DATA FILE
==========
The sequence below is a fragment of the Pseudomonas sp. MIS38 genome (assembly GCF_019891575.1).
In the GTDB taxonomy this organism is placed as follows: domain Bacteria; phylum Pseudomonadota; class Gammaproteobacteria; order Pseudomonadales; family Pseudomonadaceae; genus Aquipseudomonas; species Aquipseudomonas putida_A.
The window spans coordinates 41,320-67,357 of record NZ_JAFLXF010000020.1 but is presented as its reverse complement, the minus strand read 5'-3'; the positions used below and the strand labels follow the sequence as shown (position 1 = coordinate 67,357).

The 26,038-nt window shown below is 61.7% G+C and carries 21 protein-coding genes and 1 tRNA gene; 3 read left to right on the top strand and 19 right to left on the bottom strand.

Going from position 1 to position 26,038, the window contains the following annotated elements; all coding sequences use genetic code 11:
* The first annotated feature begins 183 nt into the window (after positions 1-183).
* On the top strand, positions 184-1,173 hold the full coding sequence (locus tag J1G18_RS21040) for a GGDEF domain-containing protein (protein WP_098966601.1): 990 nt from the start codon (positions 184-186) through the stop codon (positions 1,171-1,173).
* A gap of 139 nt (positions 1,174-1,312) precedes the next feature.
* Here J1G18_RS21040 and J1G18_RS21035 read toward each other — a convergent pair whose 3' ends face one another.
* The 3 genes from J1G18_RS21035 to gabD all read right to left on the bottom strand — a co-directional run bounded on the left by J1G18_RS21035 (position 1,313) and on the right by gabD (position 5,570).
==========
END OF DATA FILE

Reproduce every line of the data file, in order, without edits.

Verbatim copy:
The sequence below is a fragment of the Pseudomonas sp. MIS38 genome (assembly GCF_019891575.1).
In the GTDB taxonomy this organism is placed as follows: domain Bacteria; phylum Pseudomonadota; class Gammaproteobacteria; order Pseudomonadales; family Pseudomonadaceae; genus Aquipseudomonas; species Aquipseudomonas putida_A.
The window spans coordinates 41,320-67,357 of record NZ_JAFLXF010000020.1 but is presented as its reverse complement, the minus strand read 5'-3'; the positions used below and the strand labels follow the sequence as shown (position 1 = coordinate 67,357).

The 26,038-nt window shown below is 61.7% G+C and carries 21 protein-coding genes and 1 tRNA gene; 3 read left to right on the top strand and 19 right to left on the bottom strand.

Going from position 1 to position 26,038, the window contains the following annotated elements; all coding sequences use genetic code 11:
* The first annotated feature begins 183 nt into the window (after positions 1-183).
* On the top strand, positions 184-1,173 hold the full coding sequence (locus tag J1G18_RS21040) for a GGDEF domain-containing protein (protein WP_098966601.1): 990 nt from the start codon (positions 184-186) through the stop codon (positions 1,171-1,173).
* A gap of 139 nt (positions 1,174-1,312) precedes the next feature.
* Here J1G18_RS21040 and J1G18_RS21035 read toward each other — a convergent pair whose 3' ends face one another.
* The 3 genes from J1G18_RS21035 to gabD all read right to left on the bottom strand — a co-directional run bounded on the left by J1G18_RS21035 (position 1,313) and on the right by gabD (position 5,570).